Soccer as Never Before [Fussball wie noch nie] (1970, 16mm on video, Germany) 105 min.
Directed by Hellmuth Costard. With George Best and the players of Manchester United and Coventry. DVD courtesy Goethe Institute.
On September 12, 1970, Manchester United beat Coventry 2-0. A record was preserved of the match that was [until recently – See Douglas Gordon and Philippe Parreno’s 2006 variant Zidane: A 21st Century Portrait] unique in the history of film and television. Using eight 16mm cameras, Costard followed every move, over the course of the match’s ninety minutes, of the man in the red #11 jersey, the mercurial George Best. As a reviewer commented at the time, the film’s concentration on one player actually shows “the true extent to which the sport is all about teamwork.”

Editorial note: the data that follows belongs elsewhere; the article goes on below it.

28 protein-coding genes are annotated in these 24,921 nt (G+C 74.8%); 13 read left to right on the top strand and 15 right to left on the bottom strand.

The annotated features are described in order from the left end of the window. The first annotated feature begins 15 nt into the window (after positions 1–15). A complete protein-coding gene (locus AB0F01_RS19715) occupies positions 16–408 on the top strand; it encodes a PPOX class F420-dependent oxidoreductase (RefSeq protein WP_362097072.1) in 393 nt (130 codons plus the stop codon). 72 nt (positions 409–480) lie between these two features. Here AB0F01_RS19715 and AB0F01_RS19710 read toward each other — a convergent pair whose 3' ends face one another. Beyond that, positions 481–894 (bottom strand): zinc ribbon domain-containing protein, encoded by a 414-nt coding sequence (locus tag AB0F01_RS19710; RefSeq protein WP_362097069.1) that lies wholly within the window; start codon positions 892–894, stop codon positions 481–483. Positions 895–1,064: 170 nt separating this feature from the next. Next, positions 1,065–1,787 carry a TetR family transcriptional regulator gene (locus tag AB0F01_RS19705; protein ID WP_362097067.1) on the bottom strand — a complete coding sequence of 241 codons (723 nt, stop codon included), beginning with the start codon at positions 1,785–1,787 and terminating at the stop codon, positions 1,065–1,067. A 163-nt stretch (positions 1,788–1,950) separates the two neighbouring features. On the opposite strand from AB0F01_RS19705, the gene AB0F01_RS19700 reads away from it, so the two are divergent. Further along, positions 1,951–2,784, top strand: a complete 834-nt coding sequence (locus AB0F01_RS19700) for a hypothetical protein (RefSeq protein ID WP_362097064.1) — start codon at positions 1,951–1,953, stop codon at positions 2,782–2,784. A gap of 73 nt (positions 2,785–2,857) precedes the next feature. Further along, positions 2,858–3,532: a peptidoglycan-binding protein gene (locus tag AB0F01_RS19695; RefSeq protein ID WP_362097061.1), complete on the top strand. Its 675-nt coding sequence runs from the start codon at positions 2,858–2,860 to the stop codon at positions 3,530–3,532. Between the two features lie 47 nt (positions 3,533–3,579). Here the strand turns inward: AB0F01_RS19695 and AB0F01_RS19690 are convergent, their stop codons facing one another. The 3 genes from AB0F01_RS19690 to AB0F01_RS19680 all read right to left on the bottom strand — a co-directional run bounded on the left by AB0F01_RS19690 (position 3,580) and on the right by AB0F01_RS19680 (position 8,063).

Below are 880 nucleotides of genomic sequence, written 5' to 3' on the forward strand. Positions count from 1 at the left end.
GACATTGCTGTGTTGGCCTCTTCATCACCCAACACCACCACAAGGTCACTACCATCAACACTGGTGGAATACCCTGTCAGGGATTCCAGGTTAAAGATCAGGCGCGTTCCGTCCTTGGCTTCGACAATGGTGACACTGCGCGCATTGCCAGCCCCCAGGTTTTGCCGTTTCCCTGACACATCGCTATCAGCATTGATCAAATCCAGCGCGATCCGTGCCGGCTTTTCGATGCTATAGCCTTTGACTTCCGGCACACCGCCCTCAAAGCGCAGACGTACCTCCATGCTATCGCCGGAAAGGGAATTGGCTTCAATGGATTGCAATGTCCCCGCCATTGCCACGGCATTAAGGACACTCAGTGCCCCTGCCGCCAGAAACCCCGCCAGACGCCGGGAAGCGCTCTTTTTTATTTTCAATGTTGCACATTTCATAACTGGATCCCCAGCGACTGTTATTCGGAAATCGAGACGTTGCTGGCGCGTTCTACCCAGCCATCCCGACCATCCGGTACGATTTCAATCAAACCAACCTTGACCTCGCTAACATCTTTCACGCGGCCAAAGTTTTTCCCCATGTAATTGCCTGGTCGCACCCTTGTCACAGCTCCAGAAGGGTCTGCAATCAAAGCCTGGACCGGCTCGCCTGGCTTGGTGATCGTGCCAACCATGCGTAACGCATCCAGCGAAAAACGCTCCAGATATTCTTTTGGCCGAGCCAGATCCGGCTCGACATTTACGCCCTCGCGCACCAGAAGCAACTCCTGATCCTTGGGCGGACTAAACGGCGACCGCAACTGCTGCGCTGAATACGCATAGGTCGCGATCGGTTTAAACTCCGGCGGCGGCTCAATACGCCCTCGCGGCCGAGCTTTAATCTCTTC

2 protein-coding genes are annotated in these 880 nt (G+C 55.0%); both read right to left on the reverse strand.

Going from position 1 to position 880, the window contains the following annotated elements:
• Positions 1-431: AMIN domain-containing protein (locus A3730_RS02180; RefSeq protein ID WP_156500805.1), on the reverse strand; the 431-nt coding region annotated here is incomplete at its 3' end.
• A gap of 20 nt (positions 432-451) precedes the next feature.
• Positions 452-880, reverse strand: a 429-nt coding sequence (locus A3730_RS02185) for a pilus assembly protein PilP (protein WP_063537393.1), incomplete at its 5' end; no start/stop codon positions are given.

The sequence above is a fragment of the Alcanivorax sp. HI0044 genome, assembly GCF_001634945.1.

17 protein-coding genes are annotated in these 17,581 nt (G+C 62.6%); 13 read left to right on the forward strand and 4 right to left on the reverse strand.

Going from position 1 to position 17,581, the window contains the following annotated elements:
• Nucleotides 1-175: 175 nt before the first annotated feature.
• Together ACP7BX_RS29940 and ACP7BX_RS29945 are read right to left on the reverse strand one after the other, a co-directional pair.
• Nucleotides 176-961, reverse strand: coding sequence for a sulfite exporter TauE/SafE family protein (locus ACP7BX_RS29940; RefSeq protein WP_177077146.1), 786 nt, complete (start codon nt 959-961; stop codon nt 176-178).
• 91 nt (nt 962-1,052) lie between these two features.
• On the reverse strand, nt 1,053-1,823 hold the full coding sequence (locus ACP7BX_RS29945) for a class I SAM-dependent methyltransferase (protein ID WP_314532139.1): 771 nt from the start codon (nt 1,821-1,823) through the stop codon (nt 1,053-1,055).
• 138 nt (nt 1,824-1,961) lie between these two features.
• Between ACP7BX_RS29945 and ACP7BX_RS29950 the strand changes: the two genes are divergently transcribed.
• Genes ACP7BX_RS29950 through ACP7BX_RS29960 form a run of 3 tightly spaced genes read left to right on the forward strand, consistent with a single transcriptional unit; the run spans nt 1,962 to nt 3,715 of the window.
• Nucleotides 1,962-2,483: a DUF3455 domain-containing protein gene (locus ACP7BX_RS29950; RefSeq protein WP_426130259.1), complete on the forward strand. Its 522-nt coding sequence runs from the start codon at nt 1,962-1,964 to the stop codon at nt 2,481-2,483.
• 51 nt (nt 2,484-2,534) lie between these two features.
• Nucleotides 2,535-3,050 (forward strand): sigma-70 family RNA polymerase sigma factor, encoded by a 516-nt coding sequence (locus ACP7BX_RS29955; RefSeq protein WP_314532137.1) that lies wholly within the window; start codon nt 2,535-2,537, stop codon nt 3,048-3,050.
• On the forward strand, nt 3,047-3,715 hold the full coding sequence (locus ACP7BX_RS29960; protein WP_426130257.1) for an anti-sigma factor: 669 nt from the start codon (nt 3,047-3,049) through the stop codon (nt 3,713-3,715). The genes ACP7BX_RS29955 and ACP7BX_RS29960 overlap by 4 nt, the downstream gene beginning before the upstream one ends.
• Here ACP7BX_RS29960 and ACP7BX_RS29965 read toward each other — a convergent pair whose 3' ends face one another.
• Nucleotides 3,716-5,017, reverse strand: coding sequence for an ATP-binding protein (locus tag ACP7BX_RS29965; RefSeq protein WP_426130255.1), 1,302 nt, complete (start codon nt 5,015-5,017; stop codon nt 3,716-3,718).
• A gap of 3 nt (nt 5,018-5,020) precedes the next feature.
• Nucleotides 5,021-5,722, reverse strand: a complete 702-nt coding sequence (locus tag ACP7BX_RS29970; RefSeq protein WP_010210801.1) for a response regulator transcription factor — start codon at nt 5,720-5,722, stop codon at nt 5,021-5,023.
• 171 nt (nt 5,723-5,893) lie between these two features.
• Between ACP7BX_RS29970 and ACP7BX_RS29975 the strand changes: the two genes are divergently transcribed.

“The real Warholian moment of soccer cinema is Hellmuth Costard’s film Fussball wie nochnie (Soccer as Never Before, 1970). A point of reference for Zidane…, the film takes the famously charming George Best as its subject and edits multiple camera views to produce a real-time portrait of the player singled out during the course of an entire match. Lest we miss the homoerotic subtext of soccer art (and soccer culture), the half-time interval features a cruisey bit of filmmaking as we follow Best through a narrow hallway and into what looks like the boot room. Best turns and faces the camera for nearly three minutes. He holds our gaze as long as he can, pursing his lips, looking away and then back in a seemingly overt homage to the Warholian screen test. Best strikes a deal here with the camera, inviting us to look at him when he takes the field again; shots of his socks, his shoulders and his crotch seem to go on for ever.” (Jennifer Doyle, Frieze)